Fossil Fuels Brewing, a small group of breweries in northern California, is producing beer from a yeast strain that is 45 million years old. The yeast was discovered in a block of amber by Raul Cano, a biology professor, while he was doing research in Myanmar. Sometime during the Eocene epoch, or 45 million years ago, the yeast would have become trapped in the resin from a tree, where it was preserved until its discovery by Cano. Incredibly, the yeast turned out to be an ancient relative of Saccharomyces, also known as brewer's yeast.
After the lineage of the yeast was confirmed, it was first used in brewing to create an experimental batch for the casting party for 1997's thriller "The Lost World: Jurassic Park," the sequel to the original film from 1993. These films were made with the premise that dinosaurs were resurrected from history using DNA inside mosquitoes that became encased in tree sap, similar to the yeast in question. It was first used commercially in 2006 to make a batch for Stumptown Brewery in Guerneville, California. Fossil Fuels now produce a wheat beer and a pale ale using the prehistoric yeast, and have plans for an amber ale and an Oktoberfest.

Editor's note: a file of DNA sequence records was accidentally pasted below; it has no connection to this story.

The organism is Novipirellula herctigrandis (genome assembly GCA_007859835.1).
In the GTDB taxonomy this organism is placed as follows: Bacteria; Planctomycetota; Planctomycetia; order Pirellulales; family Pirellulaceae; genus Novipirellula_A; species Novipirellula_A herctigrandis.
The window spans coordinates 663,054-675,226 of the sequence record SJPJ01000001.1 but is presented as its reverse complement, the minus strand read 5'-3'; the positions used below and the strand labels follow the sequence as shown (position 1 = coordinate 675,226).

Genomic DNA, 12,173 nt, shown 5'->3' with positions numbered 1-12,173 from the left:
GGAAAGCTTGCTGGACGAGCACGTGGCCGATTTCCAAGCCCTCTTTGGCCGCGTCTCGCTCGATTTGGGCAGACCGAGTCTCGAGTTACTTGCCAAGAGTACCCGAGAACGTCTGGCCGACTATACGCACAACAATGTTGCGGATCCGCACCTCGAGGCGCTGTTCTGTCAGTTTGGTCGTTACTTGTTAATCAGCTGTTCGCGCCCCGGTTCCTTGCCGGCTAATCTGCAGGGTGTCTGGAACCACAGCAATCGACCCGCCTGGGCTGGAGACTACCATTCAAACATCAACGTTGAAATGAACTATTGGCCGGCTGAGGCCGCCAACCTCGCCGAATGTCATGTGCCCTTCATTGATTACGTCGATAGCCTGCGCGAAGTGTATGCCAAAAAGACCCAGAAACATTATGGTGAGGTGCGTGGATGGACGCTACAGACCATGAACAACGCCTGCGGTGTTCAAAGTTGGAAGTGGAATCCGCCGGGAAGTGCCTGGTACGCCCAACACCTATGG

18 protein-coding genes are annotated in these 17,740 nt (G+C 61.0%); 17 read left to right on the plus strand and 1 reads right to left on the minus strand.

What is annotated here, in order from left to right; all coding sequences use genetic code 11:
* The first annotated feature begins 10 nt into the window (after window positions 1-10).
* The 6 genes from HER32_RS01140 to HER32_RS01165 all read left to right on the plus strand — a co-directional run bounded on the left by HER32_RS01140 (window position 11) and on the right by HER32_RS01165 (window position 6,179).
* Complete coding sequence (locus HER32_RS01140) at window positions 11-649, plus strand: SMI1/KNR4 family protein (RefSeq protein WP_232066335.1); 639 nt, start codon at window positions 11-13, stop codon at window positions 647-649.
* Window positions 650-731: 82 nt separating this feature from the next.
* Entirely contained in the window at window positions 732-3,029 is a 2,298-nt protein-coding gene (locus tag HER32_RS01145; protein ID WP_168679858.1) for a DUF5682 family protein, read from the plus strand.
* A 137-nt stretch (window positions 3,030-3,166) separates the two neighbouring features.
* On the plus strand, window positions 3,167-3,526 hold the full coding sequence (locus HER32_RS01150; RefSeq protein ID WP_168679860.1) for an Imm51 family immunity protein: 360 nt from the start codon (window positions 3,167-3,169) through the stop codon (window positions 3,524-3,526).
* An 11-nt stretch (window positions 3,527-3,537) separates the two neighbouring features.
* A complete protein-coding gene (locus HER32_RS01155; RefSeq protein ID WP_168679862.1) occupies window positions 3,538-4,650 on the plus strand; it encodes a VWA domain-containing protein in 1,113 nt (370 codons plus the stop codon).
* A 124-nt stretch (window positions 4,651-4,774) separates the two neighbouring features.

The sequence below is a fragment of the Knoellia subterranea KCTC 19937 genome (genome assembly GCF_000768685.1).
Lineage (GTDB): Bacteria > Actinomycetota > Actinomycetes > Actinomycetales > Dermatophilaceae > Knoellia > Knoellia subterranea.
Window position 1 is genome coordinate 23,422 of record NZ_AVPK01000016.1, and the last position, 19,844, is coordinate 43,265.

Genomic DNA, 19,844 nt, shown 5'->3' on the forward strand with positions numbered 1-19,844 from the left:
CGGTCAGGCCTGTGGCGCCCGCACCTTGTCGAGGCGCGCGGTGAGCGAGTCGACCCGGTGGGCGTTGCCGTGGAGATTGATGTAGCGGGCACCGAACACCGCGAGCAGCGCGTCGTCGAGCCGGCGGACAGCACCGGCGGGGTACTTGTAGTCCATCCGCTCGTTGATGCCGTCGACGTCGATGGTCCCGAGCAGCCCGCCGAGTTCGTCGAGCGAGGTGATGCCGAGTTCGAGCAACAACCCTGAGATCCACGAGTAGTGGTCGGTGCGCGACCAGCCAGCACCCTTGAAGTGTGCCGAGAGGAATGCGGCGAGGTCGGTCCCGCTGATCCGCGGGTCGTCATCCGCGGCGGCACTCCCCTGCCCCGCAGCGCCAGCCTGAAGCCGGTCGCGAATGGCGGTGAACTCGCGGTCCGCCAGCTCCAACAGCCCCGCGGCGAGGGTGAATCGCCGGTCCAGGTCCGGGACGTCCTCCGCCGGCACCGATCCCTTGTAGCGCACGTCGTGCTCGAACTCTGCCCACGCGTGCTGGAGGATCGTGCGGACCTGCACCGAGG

The beer brewed from the ancient yeast is not only a historical novelty, but apparently delicious as well. Critics describe the beer as tasting of clove-like spice, as well as ginger and pineapple. In addition, the unique genetic makeup of the yeast produces a highly clear product due to the way the strain ferments sugars. Fossil Fuels' beers are currently only available in northern California, but hopefully they will soon expand their production, as this is a beer I would love to try some day.